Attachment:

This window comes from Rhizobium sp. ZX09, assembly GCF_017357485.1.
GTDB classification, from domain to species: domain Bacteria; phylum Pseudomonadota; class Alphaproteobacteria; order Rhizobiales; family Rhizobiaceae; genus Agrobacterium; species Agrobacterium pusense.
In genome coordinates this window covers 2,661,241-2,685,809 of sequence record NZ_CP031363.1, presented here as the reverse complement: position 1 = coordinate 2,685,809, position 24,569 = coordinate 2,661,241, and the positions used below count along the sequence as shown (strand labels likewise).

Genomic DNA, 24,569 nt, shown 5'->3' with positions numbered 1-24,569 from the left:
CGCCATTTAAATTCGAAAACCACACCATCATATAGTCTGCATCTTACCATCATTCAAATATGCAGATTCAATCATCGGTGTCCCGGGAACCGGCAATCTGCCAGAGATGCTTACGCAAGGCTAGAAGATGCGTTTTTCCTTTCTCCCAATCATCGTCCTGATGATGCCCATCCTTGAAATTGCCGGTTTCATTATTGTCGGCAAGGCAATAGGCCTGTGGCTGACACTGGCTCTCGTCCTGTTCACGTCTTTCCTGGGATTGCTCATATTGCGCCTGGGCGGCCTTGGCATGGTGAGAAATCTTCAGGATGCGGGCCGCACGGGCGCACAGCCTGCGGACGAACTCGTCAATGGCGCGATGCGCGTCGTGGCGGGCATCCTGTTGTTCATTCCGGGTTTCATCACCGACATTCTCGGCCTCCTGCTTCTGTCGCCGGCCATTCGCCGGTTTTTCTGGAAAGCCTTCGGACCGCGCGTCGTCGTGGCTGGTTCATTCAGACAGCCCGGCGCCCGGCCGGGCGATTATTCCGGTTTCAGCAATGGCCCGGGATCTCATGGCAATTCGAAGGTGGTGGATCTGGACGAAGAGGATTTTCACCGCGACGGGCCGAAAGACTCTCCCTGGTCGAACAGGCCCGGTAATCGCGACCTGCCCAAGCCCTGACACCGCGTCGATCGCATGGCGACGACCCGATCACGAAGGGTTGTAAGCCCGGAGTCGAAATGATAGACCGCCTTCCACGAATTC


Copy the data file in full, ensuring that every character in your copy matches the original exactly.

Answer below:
This window comes from Rhizobium sp. ZX09, assembly GCF_017357485.1.
GTDB classification, from domain to species: domain Bacteria; phylum Pseudomonadota; class Alphaproteobacteria; order Rhizobiales; family Rhizobiaceae; genus Agrobacterium; species Agrobacterium pusense.
In genome coordinates this window covers 2,661,241-2,685,809 of sequence record NZ_CP031363.1, presented here as the reverse complement: position 1 = coordinate 2,685,809, position 24,569 = coordinate 2,661,241, and the positions used below count along the sequence as shown (strand labels likewise).

Genomic DNA, 24,569 nt, shown 5'->3' with positions numbered 1-24,569 from the left:
CGCCATTTAAATTCGAAAACCACACCATCATATAGTCTGCATCTTACCATCATTCAAATATGCAGATTCAATCATCGGTGTCCCGGGAACCGGCAATCTGCCAGAGATGCTTACGCAAGGCTAGAAGATGCGTTTTTCCTTTCTCCCAATCATCGTCCTGATGATGCCCATCCTTGAAATTGCCGGTTTCATTATTGTCGGCAAGGCAATAGGCCTGTGGCTGACACTGGCTCTCGTCCTGTTCACGTCTTTCCTGGGATTGCTCATATTGCGCCTGGGCGGCCTTGGCATGGTGAGAAATCTTCAGGATGCGGGCCGCACGGGCGCACAGCCTGCGGACGAACTCGTCAATGGCGCGATGCGCGTCGTGGCGGGCATCCTGTTGTTCATTCCGGGTTTCATCACCGACATTCTCGGCCTCCTGCTTCTGTCGCCGGCCATTCGCCGGTTTTTCTGGAAAGCCTTCGGACCGCGCGTCGTCGTGGCTGGTTCATTCAGACAGCCCGGCGCCCGGCCGGGCGATTATTCCGGTTTCAGCAATGGCCCGGGATCTCATGGCAATTCGAAGGTGGTGGATCTGGACGAAGAGGATTTTCACCGCGACGGGCCGAAAGACTCTCCCTGGTCGAACAGGCCCGGTAATCGCGACCTGCCCAAGCCCTGACACCGCGTCGATCGCATGGCGACGACCCGATCACGAAGGGTTGTAAGCCCGGAGTCGAAATGATAGACCGCCTTCCACGAATTC